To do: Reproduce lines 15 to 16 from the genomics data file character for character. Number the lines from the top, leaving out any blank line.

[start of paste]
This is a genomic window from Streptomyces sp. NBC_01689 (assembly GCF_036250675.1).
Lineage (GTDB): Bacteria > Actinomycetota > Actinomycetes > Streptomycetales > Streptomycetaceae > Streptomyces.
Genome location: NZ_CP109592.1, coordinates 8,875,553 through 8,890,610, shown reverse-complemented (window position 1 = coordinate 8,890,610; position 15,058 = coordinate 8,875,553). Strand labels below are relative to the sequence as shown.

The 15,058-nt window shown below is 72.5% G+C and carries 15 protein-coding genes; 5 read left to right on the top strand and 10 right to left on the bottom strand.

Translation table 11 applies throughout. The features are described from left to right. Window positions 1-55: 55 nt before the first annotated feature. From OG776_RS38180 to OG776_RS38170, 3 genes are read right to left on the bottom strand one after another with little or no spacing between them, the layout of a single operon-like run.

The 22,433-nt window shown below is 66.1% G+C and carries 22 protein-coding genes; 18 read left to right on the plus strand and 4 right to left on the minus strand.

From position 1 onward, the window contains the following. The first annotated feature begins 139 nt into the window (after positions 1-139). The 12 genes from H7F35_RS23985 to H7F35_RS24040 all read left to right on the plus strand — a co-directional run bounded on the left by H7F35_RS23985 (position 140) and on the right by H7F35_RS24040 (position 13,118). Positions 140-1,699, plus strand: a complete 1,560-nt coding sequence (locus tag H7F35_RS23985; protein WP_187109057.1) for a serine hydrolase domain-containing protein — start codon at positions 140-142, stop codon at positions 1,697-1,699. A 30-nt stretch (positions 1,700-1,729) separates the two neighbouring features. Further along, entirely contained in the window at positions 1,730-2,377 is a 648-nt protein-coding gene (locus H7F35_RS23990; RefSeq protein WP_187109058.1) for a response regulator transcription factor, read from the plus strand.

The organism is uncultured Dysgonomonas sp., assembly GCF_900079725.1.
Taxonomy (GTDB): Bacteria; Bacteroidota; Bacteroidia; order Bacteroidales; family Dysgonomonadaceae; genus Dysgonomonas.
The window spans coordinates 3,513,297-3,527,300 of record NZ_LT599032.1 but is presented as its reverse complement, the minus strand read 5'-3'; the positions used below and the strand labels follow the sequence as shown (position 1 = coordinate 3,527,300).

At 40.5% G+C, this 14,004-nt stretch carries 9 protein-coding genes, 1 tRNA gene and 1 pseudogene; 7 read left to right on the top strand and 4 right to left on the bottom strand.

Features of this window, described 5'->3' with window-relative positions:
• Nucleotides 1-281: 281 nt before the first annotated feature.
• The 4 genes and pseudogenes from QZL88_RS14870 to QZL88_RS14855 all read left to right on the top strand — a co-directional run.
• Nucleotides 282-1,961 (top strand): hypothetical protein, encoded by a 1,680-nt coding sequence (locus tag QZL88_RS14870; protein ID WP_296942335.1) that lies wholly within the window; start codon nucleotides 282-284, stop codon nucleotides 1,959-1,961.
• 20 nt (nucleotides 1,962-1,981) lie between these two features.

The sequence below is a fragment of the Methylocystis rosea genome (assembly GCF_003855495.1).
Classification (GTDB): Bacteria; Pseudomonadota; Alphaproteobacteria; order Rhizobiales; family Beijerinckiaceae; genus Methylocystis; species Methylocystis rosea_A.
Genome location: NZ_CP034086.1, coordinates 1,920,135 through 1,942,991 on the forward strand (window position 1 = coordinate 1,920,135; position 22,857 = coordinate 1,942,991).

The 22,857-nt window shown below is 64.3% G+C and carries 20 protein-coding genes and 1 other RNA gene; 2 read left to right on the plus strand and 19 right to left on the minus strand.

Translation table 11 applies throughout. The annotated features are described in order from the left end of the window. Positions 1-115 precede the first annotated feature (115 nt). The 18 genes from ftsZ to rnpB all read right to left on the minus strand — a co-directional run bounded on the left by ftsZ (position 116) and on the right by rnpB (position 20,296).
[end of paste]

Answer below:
• Nucleotides 282-1,961 (top strand): hypothetical protein, encoded by a 1,680-nt coding sequence (locus tag QZL88_RS14870; protein ID WP_296942335.1) that lies wholly within the window; start codon nucleotides 282-284, stop codon nucleotides 1,959-1,961.
• 20 nt (nucleotides 1,962-1,981) lie between these two features.